A Weekly Dinner Menu Could Save You A Ton Of Money

You constantly hear fitness coaches talk about how important meal planning is to weight loss. Well coincidentally, I have found that it’s just as important to your financial freedom.

Here are six tips on how begin a meal plan, which will put extra money in your pocket every month.

  1. Do some research. You know those junk mail advertisements that you probably throw away, that lists sales on food at your local grocery store? Turns out, it isn’t junk. There will be stores in your area that will offer weekly savings of meat and produce that their competitors don’t offer at that time. So when you get those ads, don’t throw them out! Read through them, and see what discounts your local grocers will be offering that week.

  1. Make a list.  With your research in hand, make a list of meals that you could make with the discounts that you’ve been researching. List meals that you plan to eat for breakfast, lunch, dinner, and snacks. Below each meal, list the foods that you would need to make that dish. Make the list long on purpose, because you’re making your menu list around your paycheck schedule.
  1. Make your meal calendar. Each day in your calendar should include a meal that you plan to eat for breakfast, lunch, dinner, and 3-4 snacks. Click this link to find a meal planning calendar on Google Docs that you can tailor to your own needs.
  1. Make some tough decisions. Be real about what you really need to eat, and where you shop. The point of this menu is to save money. So before writing “chips” as a snack option, see which option is better – a $1.99 bag of chips that would last you three days, or a $1.50 box of granola bars that would last you five days? Is it cheaper to buy two large mangoes at $1 each, and boxed coconut water for $1, so you can have healthy smoothies for four days, or pay $4 for a box of sugary cereal that would last you seven days, but would make you fat? If you are going to buy sugary cereal, is a $5 box of Frosted Flakes at your local grocer worth the purchase, if you can get three boxes of General Mills cereal for $5 at Walmart? Just saying.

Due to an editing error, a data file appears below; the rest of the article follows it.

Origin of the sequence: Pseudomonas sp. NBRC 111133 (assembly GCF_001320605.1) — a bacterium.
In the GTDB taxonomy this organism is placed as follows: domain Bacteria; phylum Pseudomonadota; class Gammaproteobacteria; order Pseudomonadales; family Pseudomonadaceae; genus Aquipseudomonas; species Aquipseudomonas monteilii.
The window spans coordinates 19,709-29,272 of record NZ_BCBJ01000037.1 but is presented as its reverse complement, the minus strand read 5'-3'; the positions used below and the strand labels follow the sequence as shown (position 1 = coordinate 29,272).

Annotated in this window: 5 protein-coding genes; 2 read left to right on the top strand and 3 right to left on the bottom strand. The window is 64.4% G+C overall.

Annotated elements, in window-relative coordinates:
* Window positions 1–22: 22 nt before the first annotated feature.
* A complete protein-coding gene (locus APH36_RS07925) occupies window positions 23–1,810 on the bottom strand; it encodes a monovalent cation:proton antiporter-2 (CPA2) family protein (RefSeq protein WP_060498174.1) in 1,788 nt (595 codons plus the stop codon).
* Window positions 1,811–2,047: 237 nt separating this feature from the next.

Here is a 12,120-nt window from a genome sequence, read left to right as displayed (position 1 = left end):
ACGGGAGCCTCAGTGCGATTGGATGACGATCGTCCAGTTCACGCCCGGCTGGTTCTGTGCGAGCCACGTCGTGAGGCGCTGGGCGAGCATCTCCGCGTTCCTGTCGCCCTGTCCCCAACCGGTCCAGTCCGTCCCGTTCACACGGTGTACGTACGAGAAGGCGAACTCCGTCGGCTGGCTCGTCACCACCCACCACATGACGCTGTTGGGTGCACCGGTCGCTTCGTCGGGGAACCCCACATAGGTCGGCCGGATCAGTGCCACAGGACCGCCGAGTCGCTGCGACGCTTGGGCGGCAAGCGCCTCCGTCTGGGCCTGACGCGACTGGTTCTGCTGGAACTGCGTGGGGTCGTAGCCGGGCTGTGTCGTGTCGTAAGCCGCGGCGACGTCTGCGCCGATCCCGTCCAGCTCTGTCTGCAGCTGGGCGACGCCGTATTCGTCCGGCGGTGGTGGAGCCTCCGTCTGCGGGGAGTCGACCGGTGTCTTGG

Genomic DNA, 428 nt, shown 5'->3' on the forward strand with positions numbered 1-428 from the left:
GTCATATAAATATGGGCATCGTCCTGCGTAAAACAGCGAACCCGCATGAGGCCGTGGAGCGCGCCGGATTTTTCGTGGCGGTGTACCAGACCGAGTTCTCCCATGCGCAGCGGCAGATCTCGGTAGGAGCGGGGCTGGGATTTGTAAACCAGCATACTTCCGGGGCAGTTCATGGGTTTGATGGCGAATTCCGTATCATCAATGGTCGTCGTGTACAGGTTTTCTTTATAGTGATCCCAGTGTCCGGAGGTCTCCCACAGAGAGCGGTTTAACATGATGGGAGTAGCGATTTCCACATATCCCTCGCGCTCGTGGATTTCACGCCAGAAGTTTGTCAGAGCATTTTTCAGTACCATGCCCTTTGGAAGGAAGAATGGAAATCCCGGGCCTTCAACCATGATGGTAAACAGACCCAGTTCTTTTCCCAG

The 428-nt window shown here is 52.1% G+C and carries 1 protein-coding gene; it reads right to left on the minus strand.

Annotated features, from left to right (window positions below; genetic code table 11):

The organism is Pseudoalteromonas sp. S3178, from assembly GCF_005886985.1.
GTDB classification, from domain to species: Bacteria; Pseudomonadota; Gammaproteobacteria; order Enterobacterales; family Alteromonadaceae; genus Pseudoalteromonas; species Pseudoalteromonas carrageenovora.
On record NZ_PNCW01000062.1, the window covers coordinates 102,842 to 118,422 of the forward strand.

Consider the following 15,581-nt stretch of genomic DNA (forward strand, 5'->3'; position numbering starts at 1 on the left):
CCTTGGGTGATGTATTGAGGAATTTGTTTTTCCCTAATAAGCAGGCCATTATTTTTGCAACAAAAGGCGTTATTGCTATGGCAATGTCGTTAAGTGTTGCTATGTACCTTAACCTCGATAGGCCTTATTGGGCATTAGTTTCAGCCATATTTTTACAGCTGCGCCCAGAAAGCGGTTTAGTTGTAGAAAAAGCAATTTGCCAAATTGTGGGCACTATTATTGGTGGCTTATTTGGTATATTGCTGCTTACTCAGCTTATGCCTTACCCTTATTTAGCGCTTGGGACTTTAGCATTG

1.  Look for coupons and savings wherever you can get them. Couponing takes a lot of effort. A lot. But it’s worth it in the end. I once saw an elderly woman pay $20 for nearly $50 in groceries, and according to her, that was one of her worst couponing days.

Coupons are actually easy to get, if you’re too cheap to purchase a Sunday paper. Ask your neighbor if they plan to keep their coupons from the local paper. You wouldn’t believe how many people throw those things away!

Also, there are a few Facebook pages and groups that lists discounts and sales from national retailers. Make sure you like their pages, so that you can know when is the best time to take advantage of savings in your local area.

If you happen to clip several coupons that you don’t really want to use, trade the coupon with a friend. This is why couponers suggest that you clip with the homies, because you can trade with them.

Did you also know that some grocery stores have certain days of the week where they offer cheap or discounted produce? A lot of stores will opt to sell these items that are about to go bad, instead of trashing them. If your local store offers it, take the fruit home, cut it up, and freeze them. Now you have frozen fruit for smoothies ready to blend for several weeks, and you probably saved a grip on produce. All you have to do is ask a store manager if that is something their store offers.

1.Stick to the meal plan! You will probably see an immediate increase of funds in your wallet if you stick to plan. Put that extra money away for emergencies. Or use it to help pay for fees associated with your kids extracurricular activities. Put it in an IRA. But whatever you do, don’t spend it in the store, not even for a treat. It’s so tempting, but it’s not worth it in the end.

Use this calculator ()to see how much you could be putting in the bank from what you saved on groceries. Even if you only save $5 after using a meal plan, that is something to be happy about. It means that you’re probably eating healthier, and you’re watching how you’re actually spending your cash. And like my aunt says, “A little bit of something beats a whole lot of nothing.”

Have you ever made a meal plan? What were your experiences?


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